In our series Drei Sätze, we ask literary scholars to write about a specific passage they keep coming back to.
„It is a tale told by an idiot, full of sound and fury, signifying nothing.“
William Shakespeare, Macbeth (1606)
„For an instant Ben sat in an utter hiatus. Then he bellowed. Bellow on bellow, his voice mounted, with scarce interval for breath. There was more than astonishment in it, it was horror; shock; agony eyeless, tongueless; just sound […]“
William Faulkner, The Sound and the Fury (1929)
With these words, William Faulkner moves to the conclusion of The Sound and the Fury (1929), which describes the downfall of the Compson family in the southern United States through four chapters.
The novel deals with trauma and repetition—personal and social—and, like much of Faulkner’s other work, questions the ways in which the next generation pays for the sins of the previous. It explores questions of inheritance, of what comes down to us. In this way, it addresses the arbitrariness of life (we have no control over where we are born and to whom, for example) and the arbitrariness of constructed social discourses and codes, which are often used to establish hierarchies or forms of social dominance.
The novel ends with Lester, one of the family’s servants, turning right when he should have turned left. As a result of this arbitrary decision that departed from the normal expectation, Benjy, the younger brother of the family who is mentally challenged, howls because they have turned left instead of right.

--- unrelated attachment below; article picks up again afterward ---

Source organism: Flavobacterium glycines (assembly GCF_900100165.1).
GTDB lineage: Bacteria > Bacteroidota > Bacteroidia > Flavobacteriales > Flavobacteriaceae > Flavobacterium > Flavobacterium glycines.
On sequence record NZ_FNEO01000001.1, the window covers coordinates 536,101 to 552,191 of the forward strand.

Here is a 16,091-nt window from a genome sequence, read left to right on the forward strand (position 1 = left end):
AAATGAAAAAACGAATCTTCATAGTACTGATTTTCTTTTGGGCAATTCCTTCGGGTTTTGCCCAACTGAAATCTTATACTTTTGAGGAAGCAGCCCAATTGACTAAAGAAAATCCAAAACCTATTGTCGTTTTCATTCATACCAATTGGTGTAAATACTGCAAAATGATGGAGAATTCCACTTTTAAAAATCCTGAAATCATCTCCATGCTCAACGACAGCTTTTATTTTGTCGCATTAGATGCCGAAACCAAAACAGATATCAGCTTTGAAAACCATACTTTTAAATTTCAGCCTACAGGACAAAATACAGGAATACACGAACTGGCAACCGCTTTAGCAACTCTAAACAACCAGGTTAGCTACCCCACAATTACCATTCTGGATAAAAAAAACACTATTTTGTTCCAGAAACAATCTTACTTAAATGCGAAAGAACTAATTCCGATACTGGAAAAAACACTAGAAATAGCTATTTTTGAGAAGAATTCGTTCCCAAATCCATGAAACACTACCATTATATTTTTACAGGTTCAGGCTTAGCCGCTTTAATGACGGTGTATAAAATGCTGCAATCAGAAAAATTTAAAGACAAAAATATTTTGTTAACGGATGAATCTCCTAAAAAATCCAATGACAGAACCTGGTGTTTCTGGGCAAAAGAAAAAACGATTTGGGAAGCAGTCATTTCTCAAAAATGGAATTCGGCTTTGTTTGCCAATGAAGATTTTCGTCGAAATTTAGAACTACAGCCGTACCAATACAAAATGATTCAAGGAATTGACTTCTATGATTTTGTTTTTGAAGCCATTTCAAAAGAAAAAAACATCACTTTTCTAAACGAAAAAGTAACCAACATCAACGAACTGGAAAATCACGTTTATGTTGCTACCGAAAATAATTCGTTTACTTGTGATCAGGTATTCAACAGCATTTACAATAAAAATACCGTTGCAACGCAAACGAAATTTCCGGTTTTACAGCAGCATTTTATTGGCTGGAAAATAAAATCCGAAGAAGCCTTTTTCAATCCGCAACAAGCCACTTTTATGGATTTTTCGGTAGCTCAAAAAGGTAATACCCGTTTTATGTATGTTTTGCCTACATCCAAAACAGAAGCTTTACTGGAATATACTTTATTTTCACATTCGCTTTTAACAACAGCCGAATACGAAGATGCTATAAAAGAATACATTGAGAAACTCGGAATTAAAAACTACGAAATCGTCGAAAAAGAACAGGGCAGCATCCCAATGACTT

Benjy’s howling (“just sound”) is an allusion to the “tale told by an idiot, full of sound and fury, signifying nothing” in Macbeth. Benjy is howling not because it really matters whether they turn right or left, but simply because he is accustomed to this arbitrary decision repeated so often to become a habit, a pattern, an expectation. In this novel, the arbitrary hierarchies of racism and sexism are particularly prominent, and Benjy’s howling is a damning condemnation on the South and, more broadly, any arbitrary social code that serves only to enforce hierarchy without any real meaning aside from that act of distinction.
Signifying nothing. But the howling remains.
I saw Macbeth for the first time when I was an undergraduate university student studying abroad at St. Hilda’s College, Oxford University. My best friend Amy Marshall, who was then studying abroad in France, and I had bought last-minute tickets to the play in London, and because we’d taken the bus down from Oxford, we hadn’t had time to eat. We were so hungry that we were eating sugar packets to tide ourselves over until the play was finished, and we were in the nosebleed seats where you really had to strain to see.
At the end of the performance, Malcolm slammed down his sword on the stage, and thus ended the play: with the sound of a sword hitting, of the conclusion of one regime and the beginning of the next, as a reminder of violence and yet regeneration. I got chills, akin to what Aristotle describes in The Poetics as the value of catharsis: that you as a spectator have lived through something, and in the end you feel somehow cleaner, better, purged.
I can very distinctly remember finishing The Sound and the Fury. I was in the Bodleian Library in Oxford, reading for my tutorial on the Modern American Novel with Dan O’Hara. I finished the book, and the allusion to Macbeth awakened my memory of the feeling of sitting in the theater and hearing that sword hit the stage, and it awakened my memory of all of the other lines of Macbeth on the power of the imagination that I knew and loved and which were also fresh in my memory because I had read the book for my Shakespeare tutorial a few weeks earlier, which was amazing because my tutor sat there listening to me deliver my paper while slowly rolling a cigarette. His face remained neutral, so I had no idea if what I was saying was brilliant or nonsense, and that was part of what helped me learn to develop my own thoughts. After I finished giving my paper, he would then ask me these questions that blew my mind, so I left feeling energized both by the text and also his questions.